Galloway and West Dumfries MSP Finlay Carson has called on the health and social care integrated joint board in Dumfries and Galloway to reaffirm its commitment to delivering ‘Frank’s Law’.
The Scottish Conservative and Unionist MSP’s call comes after it was revealed that neighbouring South Ayrshire Council have scrapped funding for the policy, which provides free care for those under 65 living with conditions like dementia.
The new legislation came into force on April 1 by the SNP Government, following years of campaigning by the Scottish Conservatives alongside Amanda Kopel wife of former footballer Frank who died from dementia in 2014.
South Ayrshire Council’s decision has led Mr Carson to seek assurance for his constituents that the policy will remain in place in Dumfries and Galloway.
Commenting, Finlay Carson MSP said: “The decision by South Ayrshire Council to remove funding for Frank’s Law is a disgraceful way to treat some of Scotland’s most vulnerable people.
“I very much welcome Dumfries and Galloway’s health and social care integrated joint board previous commitment to delivering the policy, however it was recently revealed that in the region of £7m worth of savings remain unidentified by the board in the region for this year.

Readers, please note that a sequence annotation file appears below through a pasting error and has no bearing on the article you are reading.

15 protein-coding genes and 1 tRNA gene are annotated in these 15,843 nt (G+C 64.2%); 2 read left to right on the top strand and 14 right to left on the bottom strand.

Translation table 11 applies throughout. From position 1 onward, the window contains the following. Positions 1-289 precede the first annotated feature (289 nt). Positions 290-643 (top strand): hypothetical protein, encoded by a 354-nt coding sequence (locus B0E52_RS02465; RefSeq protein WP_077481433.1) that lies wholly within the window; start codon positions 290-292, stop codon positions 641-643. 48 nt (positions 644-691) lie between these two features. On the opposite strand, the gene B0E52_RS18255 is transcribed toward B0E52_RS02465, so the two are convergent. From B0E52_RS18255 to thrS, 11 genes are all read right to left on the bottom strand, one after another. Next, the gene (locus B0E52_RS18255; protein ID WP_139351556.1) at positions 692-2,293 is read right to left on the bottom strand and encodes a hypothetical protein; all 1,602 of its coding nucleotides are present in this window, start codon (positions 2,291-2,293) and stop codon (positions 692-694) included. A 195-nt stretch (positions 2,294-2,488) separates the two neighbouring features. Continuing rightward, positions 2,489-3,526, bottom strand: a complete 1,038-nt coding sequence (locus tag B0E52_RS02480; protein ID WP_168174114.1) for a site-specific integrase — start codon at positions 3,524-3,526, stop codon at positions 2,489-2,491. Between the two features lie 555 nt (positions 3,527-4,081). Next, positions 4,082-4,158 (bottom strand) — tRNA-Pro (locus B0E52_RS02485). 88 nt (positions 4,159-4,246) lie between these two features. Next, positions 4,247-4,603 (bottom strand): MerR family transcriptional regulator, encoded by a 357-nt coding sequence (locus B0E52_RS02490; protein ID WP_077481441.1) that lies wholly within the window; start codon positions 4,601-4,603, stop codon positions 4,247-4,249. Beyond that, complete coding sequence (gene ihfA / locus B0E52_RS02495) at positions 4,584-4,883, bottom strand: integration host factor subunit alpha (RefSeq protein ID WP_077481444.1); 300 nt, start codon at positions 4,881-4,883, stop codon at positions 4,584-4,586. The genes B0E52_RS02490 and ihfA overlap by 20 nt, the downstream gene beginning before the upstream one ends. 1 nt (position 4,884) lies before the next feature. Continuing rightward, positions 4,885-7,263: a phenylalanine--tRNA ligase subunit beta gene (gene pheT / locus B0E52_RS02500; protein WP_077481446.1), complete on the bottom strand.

“Amanda Kopel’s years of campaigning was truly inspirational and the policy to deliver free care for those under 65 living with conditions like dementia can be a game-changer, especially in rural communities, where services can be harder to access.
“I hope that there remains the commitment to fully deliver Frank’s Law going forward to the benefit of many patients in this region.
“With continuing cuts from the SNP Government to local authority budgets, hard decisions will have to be taken, but funding for Frank’s Law should be protected going forward.”